FIGURE 4:
FIGURE 4:
Movement of sperm from the SV into the ED in the male. The sperm heads and tails were marked with GFP, and the images were obtained by GFP imaging. (A, B) Video snap views from Supplemental Movie 1, which captured sequential events occurring in the reproductive tract of a wild-type male within 1–4 min following its copulation with a wild-type female. The sperm exited out of the bilateral SV through a converging tubule (CT, arrow) and entered the ED. Sperm heads were visible as GFP specks (arrowheads) at the leading edges of the moving front (MF). (C, D) Still images obtained from fast-freezing copulating wild-type (C) and lobo mutant males (D, CG34110MB00722/CG34110lobo). Scale bars are all 0.1 mm.
FIGURE 5:
FIGURE 5:
Sperm transitory movements in between different compartments of the female reproductive tract. These images were obtained by imaging sperm labeled with head (short specks, arrowheads) and tail GFP. Sperm are wild type in (A–D, K); CG34110MB00722/CG34110lobo in (E, F, G, J); Pkd2KO67/Pkd2KO67 in (H, I); and the Pkd2 lobo double mutant in (L). (A) A video snap view of moving sperm inside the uterus (Supplemental Movie 2). The flagella were propagating circular-shaped bends and the heads were dragged by their flagella during the movement. (B–J) Various segments of the PSR or DSR with the uterus (UT) positioned on the right and the DSR on the left. (B) A section of the PSR tubule is shown with its lumen filled with wild-type sperm flagella and the heads are visible along its length. (C) When the tubular wall was teased open at a central point of the PSR, it revealed a parallel bundle of sperm inside the lumen. Arrowheads point to two heads that were apparently in tail-leading orientation toward the DSR on the left. (D) The tail end of a wild-type sperm entered the PSR first. (E) In contrast, the heads of multiple lobo mutant sperm entered the PSR first, as did Pkd2 mutant sperm (not shown). (F) A lobo mutant sperm flagellum formed a hairpin-shaped fold (arrow) in the PSR lumen. (G) Two lobo mutant sperm became folded into large tangles, as did flagella of Pkd2 mutant sperm (not shown). Such tangles were still present in the PSR after the bulk sperm was extruded out of the UT, suggesting that they were stuck. (H) After entering the DSR, the wild-type, Pkd2, and lobo mutant sperm were similarly folded with heads distributed at random positions, as shown here for the Pkd2 mutant sperm. (I) In some images, the sperm heads in the DSR were found to reorient toward the UT, as if they were ready for DSR exit. (J) Many lobo sperm in the DSR had their heads oriented toward the UT, and two of the lobo sperm were returning to the UT with a head-leading orientation, just like the wild-type sperm in (K). (K) The reproductive tract of an egg-laying wild-type female following mating with a wild-type male. The egg is large enough to occupy the entire uterus and the sperm entry point on the egg shell, the micropyle (arrow), faces the openings of the storage organs. The arrowhead points to a group of head-leading sperm in the PSR that leads to the egg (see larger version of the image in Supplemental Figure 3). (L) The uterus from a female after mating with the double-mutant male (Pkd2ko67/MB06703; CG34110MB00722/lobo) contained a large number of sperm (only heads are visible with the head GFP marker). Scale bars are all 0.1 mm.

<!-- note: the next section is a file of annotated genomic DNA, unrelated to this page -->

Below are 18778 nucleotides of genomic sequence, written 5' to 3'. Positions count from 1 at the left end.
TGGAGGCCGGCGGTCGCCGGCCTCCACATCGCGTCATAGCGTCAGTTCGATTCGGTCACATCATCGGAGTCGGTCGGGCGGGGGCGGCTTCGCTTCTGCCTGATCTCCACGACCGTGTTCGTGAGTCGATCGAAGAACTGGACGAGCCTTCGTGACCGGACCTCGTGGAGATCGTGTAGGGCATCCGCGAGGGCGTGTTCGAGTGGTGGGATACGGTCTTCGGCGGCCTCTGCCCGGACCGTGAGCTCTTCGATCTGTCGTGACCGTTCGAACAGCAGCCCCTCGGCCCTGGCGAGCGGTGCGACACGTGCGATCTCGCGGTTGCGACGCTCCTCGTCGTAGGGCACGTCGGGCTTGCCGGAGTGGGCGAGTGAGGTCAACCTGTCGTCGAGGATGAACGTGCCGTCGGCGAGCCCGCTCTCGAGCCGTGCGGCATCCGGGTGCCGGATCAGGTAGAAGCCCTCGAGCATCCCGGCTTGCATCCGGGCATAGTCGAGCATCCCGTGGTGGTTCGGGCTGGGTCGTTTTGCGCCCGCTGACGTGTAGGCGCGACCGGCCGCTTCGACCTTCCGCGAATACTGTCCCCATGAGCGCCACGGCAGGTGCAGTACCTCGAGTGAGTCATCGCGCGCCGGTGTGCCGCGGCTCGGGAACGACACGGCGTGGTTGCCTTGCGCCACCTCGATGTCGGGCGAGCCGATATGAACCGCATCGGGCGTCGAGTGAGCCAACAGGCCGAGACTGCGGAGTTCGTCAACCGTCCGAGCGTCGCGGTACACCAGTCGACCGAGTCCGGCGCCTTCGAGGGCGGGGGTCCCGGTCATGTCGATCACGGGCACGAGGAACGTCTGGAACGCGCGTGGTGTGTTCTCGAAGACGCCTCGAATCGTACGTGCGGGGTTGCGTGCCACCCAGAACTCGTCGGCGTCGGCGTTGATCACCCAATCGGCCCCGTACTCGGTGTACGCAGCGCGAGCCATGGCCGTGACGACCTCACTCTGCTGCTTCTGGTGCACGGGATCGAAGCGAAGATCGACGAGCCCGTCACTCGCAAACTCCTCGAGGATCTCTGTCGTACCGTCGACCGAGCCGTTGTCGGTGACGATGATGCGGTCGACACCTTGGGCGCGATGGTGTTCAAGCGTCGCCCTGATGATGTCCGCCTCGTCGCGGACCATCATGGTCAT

FIGURE 6:
FIGURE 6:
Comparison of sperm counts in the DSR with the progeny produced for the Pkd2 and lobo single mutants and the double mutant. The x axis indicates sperm counts; “In” for the number of sperm stored in the DSR per female per mating and “Out” for the number of viable F1 progeny produced per female per mating. Each data point was obtained from one wild-type female (collected as virgin) after mating with one mutant male. The four male mutant genotypes are (A) Pkd2Ko67, (B) Pkd2Ko67/MB06703, (C) CG34110lobo/MB00722, and (D) Pkd2Ko67/MB06703; CG34110lobo/MB00722 (also carrying one copy of Protamine-GFP). The y axis represents the percentages of the “In” or “Out” in the tested populations (n). All progeny were checked for the expected genotype to make sure that they were fathered by the experimental males. The wild-type male consistently stores an average of 330 sperm (range 275–404, Supplemental Table1).

Similar articles

See all similar articles

Cited by 22 articles

See all "Cited by" articles

References

    1. Baccetti B, Gibbons BH, Gibbons IR. Bidirectional swimming in spermatozoa of Tephritid flies. J Submicrosc Cytol Pathol. 1989;21:619–625. - PubMed
    1. Baker K, Beales PL. Making sense of cilia in disease: the human ciliopathies. Am J Med Genet C Semin Med Genet. 2009;151C:281–295. - PubMed
    1. Barr MM, Sternberg PW. A polycystic kidney-disease gene homologue required for male mating behaviour in C. elegans. Nature. 1999;401:386–389. - PubMed
    1. Bessen M, Fay RB, Witman GB. Calcium control of waveform in isolated flagellar axonemes of Chlamydomonas. J Cell Biol. 1980;86:446–455. - PMC - PubMed
    1. Bloch Qazi MC, Wolfner MF. Emergence of sperm from female storage sites has egg-influenced and egg-independent phases in Drosophila melanogaster. Biol Lett. 2006;2:128–130. - PMC - PubMed

Publication types

MeSH terms

Feedback